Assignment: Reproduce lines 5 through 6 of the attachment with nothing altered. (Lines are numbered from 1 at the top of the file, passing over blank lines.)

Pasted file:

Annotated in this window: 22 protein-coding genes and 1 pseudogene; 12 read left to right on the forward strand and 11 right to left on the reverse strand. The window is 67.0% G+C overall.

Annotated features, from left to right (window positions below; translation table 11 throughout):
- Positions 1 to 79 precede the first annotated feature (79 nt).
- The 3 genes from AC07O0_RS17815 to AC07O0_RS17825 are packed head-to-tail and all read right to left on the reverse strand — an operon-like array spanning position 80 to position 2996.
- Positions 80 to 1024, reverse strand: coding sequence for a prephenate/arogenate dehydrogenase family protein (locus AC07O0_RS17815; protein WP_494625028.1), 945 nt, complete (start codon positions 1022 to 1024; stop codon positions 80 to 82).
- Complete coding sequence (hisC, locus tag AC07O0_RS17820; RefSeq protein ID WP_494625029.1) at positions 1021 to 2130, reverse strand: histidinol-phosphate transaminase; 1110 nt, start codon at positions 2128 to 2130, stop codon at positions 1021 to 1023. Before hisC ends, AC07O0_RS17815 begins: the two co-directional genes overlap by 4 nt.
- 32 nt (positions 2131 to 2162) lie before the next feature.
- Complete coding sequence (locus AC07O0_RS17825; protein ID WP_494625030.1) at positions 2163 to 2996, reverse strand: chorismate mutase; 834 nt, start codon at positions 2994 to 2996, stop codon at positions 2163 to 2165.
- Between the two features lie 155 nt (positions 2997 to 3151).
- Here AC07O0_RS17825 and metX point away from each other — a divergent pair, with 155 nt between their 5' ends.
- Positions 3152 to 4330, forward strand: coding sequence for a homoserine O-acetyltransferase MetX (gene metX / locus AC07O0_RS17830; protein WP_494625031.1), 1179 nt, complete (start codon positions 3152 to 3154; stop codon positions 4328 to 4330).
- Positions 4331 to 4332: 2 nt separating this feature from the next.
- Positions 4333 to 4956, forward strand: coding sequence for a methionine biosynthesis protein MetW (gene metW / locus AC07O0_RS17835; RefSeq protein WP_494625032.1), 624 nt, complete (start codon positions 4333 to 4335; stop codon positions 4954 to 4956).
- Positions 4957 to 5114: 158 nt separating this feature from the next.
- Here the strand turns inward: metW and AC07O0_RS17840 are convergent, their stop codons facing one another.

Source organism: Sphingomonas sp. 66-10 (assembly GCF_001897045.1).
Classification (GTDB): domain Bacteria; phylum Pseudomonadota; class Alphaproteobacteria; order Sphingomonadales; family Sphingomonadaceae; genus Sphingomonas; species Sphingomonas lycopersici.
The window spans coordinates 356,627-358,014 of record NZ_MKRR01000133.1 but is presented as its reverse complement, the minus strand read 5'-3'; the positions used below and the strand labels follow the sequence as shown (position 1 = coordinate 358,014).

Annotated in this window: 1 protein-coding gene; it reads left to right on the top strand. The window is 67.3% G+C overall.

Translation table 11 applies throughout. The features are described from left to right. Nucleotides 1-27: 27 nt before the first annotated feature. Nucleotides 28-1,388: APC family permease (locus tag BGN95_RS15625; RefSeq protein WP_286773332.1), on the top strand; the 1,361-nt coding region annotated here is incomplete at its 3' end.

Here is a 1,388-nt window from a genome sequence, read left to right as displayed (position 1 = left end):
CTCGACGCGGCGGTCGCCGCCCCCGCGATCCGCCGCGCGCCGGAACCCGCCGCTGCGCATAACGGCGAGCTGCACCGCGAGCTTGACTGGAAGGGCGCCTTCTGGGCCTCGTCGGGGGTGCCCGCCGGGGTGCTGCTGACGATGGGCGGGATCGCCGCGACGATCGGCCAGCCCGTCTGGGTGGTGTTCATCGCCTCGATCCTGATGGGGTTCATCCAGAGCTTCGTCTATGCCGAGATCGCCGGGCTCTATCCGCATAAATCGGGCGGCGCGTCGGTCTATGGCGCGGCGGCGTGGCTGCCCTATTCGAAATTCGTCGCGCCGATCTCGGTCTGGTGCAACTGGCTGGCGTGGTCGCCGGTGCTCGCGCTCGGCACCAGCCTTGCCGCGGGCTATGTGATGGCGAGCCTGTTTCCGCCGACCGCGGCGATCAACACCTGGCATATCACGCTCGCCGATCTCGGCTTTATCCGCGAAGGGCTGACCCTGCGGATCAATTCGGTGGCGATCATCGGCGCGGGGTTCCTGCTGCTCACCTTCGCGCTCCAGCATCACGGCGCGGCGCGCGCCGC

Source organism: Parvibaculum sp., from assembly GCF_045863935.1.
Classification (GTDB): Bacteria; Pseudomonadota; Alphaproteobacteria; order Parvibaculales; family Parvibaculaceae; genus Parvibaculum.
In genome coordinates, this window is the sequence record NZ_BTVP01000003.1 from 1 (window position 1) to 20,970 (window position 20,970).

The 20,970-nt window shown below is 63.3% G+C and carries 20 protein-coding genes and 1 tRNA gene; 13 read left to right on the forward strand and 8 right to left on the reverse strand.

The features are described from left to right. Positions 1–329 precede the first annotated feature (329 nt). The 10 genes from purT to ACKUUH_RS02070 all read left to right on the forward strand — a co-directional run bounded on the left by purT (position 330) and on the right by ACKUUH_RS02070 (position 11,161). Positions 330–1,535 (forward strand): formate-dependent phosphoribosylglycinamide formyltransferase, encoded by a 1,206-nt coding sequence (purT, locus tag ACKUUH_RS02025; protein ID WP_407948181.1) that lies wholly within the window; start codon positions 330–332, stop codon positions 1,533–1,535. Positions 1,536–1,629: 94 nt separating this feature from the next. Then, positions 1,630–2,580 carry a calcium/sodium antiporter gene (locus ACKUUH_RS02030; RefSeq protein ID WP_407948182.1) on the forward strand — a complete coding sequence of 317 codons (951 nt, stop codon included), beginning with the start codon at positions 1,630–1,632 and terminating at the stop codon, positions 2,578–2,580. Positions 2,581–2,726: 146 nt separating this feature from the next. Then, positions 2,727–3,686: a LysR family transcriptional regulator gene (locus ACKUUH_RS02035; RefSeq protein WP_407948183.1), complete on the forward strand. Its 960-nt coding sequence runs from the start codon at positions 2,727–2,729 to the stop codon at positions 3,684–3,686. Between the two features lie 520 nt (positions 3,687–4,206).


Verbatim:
- Positions 80 to 1024, reverse strand: coding sequence for a prephenate/arogenate dehydrogenase family protein (locus AC07O0_RS17815; protein WP_494625028.1), 945 nt, complete (start codon positions 1022 to 1024; stop codon positions 80 to 82).
- Complete coding sequence (hisC, locus tag AC07O0_RS17820; RefSeq protein ID WP_494625029.1) at positions 1021 to 2130, reverse strand: histidinol-phosphate transaminase; 1110 nt, start codon at positions 2128 to 2130, stop codon at positions 1021 to 1023. Before hisC ends, AC07O0_RS17815 begins: the two co-directional genes overlap by 4 nt.